Why don’t you give a self-transforming presentation next time?

Presenting your ideas to a live audience is an excellent occasion for transforming minds. I mean your mind as the presenter and not the minds of your audience. Yes, it is strange, as 99.99% of all advice on giving presentations is about how you, the presenter, can best transform the minds of your audience.

Once again, I attended an event about how to give presentations. The instructor talked about how to use pathos to engage with the audience’s feelings. He taught us how to lay out the line of argument, not forgetting to predict and address three potential counter-arguments that might come from the audience. He even suggested the order of addressing these counter-arguments: Attack the weakest counter-argument before rounding off by debunking the main one. And don’t forget the punchline, the “call to action!”

A significant portion of the presentation was about the visuals. The instructor talked about the types of photographs to use to engage with the audience and about having a conscious and consistent approach to colors, icons, fonts, slide backgrounds, transitions, and animations. “Don’t use more than three short lines of text in each slide, and avoid text alltogether if you can!” he said. There was also a brief recommendation about using generative AI to make personalized photos instead of generic stock photographs. (At this point, I had to raise my hand and remind him that maybe this was not a good idea for a research presentation, and he seemed to agree).

This is not a unique experience. Most instructions and tips on how to do live oral presentations focus on how to best transfer an idea you have in your head to your audience with the least amount of friction. In other words, a one-way transfer. A persuasion.

Most manuals on disseminating research focus on writing scientific papers. Teaching the art of oral presentation is often left to others (e.g., marketing people). We can trace this to the personality of most researchers (including myself) who would rather sit in our offices and write our papers, than going on a stage and presenting to a live audience. This disinterest in (and fear of) presenting is often visible from the quality of the few presentations we researchers are sometimes forced to give!

But are TED talks the proper model for how we researchers should present our research? And if not, what is the alternative? Can we turn our presentations into something more useful for our research, ourselves, and others?

Let’s make one thing clear. Of course it is essential to present our research results and ideas clearly. However, that is also where the similarity between research and marketing ends. Marketing assumes that you have a finished product and want to persuade potential buyers. Research, on the other hand, is never a finished product. Research is accumulative, tentative, and open-ended. Research exists through multiple ongoing conversations among researchers –and their audiences –through which all of us transform to (hopefully) better versions of ourselves. It is not proper to treat such conversations as a one-way road.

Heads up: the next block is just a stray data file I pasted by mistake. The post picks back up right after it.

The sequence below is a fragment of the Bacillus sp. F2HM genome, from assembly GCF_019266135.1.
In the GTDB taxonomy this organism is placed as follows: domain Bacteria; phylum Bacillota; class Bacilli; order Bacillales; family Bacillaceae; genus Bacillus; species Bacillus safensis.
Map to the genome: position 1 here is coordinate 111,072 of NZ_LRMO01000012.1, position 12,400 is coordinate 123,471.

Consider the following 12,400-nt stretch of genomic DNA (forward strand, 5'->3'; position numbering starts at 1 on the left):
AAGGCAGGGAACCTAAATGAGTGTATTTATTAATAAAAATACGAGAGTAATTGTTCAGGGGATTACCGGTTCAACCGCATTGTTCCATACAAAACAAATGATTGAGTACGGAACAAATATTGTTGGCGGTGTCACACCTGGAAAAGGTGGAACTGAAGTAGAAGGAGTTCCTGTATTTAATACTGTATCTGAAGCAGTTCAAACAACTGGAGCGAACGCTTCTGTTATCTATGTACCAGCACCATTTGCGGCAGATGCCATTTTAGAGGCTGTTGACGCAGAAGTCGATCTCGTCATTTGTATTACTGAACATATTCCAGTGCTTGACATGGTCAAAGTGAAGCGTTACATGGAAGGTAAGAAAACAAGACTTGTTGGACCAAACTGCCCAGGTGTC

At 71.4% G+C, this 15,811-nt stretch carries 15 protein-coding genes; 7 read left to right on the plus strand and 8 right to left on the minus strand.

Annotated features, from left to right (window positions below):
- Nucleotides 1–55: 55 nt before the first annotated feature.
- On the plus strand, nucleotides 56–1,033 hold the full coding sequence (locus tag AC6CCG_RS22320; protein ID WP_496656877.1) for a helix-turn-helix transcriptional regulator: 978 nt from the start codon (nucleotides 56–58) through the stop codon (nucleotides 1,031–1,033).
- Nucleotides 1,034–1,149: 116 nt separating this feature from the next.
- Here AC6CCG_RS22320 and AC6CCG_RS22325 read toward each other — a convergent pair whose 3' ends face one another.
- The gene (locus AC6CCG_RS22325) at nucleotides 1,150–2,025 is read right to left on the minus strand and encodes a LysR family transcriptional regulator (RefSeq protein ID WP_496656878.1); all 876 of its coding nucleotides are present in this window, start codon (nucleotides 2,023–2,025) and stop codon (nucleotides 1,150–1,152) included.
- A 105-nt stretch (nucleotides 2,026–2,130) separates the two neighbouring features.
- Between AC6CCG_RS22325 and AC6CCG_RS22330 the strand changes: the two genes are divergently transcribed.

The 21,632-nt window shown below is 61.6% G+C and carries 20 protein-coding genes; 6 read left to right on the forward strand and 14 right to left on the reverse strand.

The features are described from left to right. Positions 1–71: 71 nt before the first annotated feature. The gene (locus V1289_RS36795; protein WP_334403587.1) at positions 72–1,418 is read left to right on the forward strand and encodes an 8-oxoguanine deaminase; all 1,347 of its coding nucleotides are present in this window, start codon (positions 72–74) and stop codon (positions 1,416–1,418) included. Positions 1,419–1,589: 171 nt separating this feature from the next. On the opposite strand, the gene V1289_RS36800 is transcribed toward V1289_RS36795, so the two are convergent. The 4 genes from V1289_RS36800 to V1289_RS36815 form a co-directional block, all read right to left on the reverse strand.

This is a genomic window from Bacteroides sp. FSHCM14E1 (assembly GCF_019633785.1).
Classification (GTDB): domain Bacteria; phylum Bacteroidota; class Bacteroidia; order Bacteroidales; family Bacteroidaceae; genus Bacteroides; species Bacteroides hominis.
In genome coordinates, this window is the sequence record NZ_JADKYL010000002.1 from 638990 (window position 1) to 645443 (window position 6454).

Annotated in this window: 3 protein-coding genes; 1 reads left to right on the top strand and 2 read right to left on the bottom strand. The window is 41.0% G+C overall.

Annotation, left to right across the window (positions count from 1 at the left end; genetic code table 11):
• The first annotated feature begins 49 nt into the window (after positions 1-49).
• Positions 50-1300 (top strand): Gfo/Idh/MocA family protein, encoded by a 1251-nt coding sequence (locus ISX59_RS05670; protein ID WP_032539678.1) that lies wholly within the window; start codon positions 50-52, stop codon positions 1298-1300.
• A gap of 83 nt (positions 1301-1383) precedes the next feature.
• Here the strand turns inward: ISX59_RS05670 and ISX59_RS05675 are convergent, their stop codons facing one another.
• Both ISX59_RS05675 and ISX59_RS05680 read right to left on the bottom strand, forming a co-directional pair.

But there is hope! Let us distinguish between what I will call a self-transforming presentation (STP) and the traditional TED talk type of presentation (which I will call a persuasive presentation, or PP). In the table at the end of this blog post, I have summarized and contrasted some aspects of these two types of presentations. By giving an STP, the researcher should not only try to present a set of ideas clearly. They should also use the occasion to further their and the audience’s knowledge of the subject matter. The presentation should transform everyone. For this, STP requires a different mindset than PP, at the core of which is the belief that “I have something to learn by giving this presentation to this audience.”

Another significant difference between STP and PP is that STP tries to eliminate PP’s persuasion element. STP is transparent, genuine, and vulnerable, as research should be. My ideas are not perfect, and I am here to learn from my audience by telling them about the weaknesses and uncertainties inherent in these ideas.

When delivering an STP, we should not underestimate the intelligence of our audience. We should avoid “stupidifying” our ideas. Even “grandmothers” can contribute to a conversation about nuclear fusion if they engage in an educational discussion. (I am not trying to be insulting towards grandmothers. It is just that I have often been told that I should present my research so that my grandmother can understand it.) The focus of an STP is more profound understanding, not simplification. STP requires concentration and effort.